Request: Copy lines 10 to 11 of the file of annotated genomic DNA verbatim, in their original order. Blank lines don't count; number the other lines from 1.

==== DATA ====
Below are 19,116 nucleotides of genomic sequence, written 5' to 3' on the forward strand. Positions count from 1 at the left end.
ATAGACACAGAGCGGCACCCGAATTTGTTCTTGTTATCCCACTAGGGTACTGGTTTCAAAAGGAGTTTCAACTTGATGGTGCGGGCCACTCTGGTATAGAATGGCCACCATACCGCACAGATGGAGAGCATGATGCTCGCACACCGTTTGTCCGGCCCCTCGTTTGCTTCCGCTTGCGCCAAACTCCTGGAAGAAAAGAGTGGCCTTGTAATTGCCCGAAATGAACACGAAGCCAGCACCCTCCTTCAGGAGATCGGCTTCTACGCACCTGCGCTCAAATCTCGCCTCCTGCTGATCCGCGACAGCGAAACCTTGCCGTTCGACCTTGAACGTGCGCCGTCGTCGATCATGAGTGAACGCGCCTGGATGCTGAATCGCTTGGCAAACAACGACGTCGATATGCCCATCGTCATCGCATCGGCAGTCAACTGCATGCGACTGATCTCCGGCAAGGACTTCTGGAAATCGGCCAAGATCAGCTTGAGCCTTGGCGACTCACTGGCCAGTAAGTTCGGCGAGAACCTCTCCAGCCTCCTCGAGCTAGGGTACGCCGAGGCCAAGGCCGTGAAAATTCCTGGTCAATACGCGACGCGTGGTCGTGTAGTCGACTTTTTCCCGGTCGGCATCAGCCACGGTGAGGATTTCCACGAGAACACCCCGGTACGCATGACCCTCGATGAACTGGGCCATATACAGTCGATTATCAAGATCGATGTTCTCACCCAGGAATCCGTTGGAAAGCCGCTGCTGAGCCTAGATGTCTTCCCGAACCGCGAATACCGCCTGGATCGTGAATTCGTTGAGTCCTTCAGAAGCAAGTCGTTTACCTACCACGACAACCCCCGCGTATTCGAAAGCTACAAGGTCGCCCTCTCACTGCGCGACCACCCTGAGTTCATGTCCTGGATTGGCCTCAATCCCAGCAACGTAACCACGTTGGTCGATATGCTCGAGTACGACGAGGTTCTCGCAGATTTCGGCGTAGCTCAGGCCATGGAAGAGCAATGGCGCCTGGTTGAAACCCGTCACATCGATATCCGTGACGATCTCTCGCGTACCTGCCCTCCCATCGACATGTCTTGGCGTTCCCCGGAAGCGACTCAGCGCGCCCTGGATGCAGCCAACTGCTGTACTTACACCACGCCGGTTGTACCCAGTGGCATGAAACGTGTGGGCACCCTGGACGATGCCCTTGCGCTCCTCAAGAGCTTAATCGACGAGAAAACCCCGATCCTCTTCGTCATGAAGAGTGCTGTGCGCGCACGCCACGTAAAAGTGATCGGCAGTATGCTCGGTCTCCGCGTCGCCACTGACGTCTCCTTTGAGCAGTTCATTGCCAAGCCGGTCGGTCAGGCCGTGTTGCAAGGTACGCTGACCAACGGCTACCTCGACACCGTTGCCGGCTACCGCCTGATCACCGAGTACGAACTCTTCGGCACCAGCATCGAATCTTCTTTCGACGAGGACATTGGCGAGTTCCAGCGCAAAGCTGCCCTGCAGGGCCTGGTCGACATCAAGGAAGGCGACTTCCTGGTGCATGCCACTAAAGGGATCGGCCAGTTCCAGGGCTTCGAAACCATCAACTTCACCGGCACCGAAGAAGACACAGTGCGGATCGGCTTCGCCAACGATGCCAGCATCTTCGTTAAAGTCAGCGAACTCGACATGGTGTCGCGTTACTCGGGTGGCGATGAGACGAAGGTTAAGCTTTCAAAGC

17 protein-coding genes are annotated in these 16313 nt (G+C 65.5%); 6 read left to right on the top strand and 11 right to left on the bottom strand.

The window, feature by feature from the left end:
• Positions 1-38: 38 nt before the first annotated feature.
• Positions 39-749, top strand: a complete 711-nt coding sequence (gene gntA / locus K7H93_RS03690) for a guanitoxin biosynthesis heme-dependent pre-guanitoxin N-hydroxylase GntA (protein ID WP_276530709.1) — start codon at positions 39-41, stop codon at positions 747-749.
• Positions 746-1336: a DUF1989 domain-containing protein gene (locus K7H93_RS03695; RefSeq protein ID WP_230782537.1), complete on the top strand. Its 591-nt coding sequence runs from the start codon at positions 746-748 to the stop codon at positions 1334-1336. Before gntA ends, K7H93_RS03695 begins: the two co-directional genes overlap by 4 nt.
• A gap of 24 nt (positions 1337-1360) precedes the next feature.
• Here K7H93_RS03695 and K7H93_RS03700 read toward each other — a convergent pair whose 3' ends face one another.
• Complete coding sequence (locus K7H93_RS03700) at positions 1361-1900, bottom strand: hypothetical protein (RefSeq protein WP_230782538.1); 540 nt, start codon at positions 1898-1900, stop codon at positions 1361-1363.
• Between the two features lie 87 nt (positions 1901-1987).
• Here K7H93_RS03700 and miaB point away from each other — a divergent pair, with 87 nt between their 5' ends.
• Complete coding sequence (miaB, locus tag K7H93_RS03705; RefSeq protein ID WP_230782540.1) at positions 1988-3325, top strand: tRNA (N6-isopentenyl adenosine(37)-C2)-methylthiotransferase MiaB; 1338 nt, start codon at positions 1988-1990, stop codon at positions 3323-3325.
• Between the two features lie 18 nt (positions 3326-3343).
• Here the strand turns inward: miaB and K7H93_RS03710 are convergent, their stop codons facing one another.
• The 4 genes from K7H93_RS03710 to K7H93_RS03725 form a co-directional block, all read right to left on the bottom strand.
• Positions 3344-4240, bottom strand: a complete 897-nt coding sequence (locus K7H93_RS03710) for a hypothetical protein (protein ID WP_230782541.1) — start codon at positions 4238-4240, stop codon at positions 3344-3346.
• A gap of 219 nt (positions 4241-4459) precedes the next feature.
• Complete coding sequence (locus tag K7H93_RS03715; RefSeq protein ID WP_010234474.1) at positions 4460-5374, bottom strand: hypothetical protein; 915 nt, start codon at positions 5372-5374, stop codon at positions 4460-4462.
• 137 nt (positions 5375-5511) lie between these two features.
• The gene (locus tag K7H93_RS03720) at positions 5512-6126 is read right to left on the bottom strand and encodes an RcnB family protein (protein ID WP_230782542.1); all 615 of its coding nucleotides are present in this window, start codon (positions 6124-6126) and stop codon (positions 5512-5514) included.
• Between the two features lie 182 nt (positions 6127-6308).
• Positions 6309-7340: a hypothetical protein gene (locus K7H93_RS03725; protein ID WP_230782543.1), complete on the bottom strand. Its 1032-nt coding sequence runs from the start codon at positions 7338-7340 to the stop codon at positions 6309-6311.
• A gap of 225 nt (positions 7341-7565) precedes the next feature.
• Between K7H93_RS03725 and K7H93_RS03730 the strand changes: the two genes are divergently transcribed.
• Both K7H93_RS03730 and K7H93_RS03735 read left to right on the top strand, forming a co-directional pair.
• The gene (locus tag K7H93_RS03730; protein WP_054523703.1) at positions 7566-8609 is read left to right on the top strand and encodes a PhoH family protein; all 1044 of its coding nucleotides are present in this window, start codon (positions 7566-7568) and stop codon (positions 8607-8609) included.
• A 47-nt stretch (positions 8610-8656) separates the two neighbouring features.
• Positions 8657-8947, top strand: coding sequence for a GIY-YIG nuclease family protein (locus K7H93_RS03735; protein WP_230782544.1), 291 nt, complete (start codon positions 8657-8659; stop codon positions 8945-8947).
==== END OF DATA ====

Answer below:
• Complete coding sequence (locus K7H93_RS03700) at positions 1361-1900, bottom strand: hypothetical protein (RefSeq protein WP_230782538.1); 540 nt, start codon at positions 1898-1900, stop codon at positions 1361-1363.
• Between the two features lie 87 nt (positions 1901-1987).